The short answer is YES.
It is part of the culture, tradition, and rules of the sport. Period.
It’s like a handshake.
Asian cultures have been doing this for thousands of years.
You are NOT submitting to a king, a master, or a false idol. You are NOT accepting any new religion or being blasphemous to your preferred religion.
You are simply showing respect and friendship to your training partners.
We have members of all faiths and lack thereof at The Judokai. We have Muslims, Christians, Jews, Hindus, Sikhs, Buddhists, and even a few heathens in our Yudanshakai. They all bow.
We do not make exceptions. Everyone is equal.
But wait, you ask, “Isn’t The Judokai known for having an informal atmosphere and modern interpretation of competition rules?”
The answer is YES again, but we still adhere to the basic formalities.
The bow in Japanese is “rei” and the Kodokan standard for proper Judo etiquette is that “Judo starts with a bow and ends with a bow” (“re ni hajimari, rei ni owaru”). The rei personifies Kano Shihan’s second tenet…Jita Kyoei. That is, mutual respect and benefit, the respect that each Judoka shows another. It is respect for your training partner and respect for any opponent, no matter what the level of skill. It demonstrates a Judoka’s appreciation and humility to another Judoka who is allowing them to have someone to practice with.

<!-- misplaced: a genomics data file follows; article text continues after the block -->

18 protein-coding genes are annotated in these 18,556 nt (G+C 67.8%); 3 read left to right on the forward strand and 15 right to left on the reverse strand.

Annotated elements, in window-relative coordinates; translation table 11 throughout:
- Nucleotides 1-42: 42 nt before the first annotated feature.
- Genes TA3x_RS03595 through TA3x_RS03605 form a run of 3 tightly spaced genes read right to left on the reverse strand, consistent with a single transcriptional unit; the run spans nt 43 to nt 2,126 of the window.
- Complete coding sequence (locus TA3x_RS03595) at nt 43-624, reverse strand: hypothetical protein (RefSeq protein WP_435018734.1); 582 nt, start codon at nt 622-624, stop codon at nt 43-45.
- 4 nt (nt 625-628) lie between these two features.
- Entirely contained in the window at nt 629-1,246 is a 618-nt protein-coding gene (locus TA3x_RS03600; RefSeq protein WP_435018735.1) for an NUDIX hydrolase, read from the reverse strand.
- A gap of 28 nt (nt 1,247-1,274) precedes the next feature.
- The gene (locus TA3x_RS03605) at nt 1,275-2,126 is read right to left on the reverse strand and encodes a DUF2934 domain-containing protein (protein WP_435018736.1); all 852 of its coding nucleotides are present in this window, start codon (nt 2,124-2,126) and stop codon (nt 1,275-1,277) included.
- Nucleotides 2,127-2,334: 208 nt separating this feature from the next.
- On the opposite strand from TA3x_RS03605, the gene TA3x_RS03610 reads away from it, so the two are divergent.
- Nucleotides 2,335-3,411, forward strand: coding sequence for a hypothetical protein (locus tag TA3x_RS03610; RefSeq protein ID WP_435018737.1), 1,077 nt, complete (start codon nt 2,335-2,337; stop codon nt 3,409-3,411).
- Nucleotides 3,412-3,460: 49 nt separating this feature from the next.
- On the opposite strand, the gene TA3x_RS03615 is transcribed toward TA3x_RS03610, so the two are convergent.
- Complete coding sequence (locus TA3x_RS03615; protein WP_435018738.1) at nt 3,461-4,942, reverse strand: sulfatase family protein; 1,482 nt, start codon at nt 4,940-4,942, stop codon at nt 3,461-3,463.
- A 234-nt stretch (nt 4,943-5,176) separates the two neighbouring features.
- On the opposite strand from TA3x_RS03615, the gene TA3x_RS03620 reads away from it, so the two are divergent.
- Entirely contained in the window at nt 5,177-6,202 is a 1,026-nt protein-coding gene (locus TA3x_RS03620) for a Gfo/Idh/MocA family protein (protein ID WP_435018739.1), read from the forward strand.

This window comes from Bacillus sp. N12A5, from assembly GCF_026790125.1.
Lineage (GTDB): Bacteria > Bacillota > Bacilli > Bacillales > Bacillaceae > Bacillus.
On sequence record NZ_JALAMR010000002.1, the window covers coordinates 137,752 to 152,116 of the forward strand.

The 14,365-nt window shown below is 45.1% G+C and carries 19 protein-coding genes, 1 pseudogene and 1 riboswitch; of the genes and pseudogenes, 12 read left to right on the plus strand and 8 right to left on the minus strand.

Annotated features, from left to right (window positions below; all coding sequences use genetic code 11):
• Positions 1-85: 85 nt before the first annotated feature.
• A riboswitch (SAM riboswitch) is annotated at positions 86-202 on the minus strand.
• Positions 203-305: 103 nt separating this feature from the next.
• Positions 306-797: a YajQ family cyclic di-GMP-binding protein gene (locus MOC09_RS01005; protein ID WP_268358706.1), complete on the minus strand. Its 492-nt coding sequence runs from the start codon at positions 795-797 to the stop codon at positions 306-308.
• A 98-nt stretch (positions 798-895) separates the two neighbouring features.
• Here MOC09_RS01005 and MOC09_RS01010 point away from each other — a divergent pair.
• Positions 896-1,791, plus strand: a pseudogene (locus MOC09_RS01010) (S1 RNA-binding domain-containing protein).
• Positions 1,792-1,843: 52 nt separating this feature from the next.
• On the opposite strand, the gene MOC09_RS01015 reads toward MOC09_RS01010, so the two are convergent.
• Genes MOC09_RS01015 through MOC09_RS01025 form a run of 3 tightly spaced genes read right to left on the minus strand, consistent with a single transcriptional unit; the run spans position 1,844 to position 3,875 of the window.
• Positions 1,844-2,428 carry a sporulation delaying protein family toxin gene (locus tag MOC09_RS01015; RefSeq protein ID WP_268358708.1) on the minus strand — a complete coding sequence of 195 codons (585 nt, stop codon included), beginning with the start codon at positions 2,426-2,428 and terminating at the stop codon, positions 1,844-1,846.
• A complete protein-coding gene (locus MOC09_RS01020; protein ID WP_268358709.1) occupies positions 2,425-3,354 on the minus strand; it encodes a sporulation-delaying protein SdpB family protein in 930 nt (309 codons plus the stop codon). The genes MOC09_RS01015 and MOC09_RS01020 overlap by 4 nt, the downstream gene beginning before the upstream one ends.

We do a standing bow before stepping onto the mat. We do another standing bow as we step off of the mat.
If you intend to compete in almost all asian martial arts, the competition rules require you to bow at the beginning and end of the match. We do a standing bow at the beginning and end of standing randori/sparring. We also shake hands at the end to show extra appreciation.
Daily “rolling” newaza practice, Kata demonstrations, and formal belt promotion events require kneeling bows. No, a fist bump is not enough. Again, an additional handshake is always welcome.
At The Judokai, we teach these formalities as part of the regular class instruction. A proper understanding of martial arts tradition is a good thing.
That is the way it ought to be.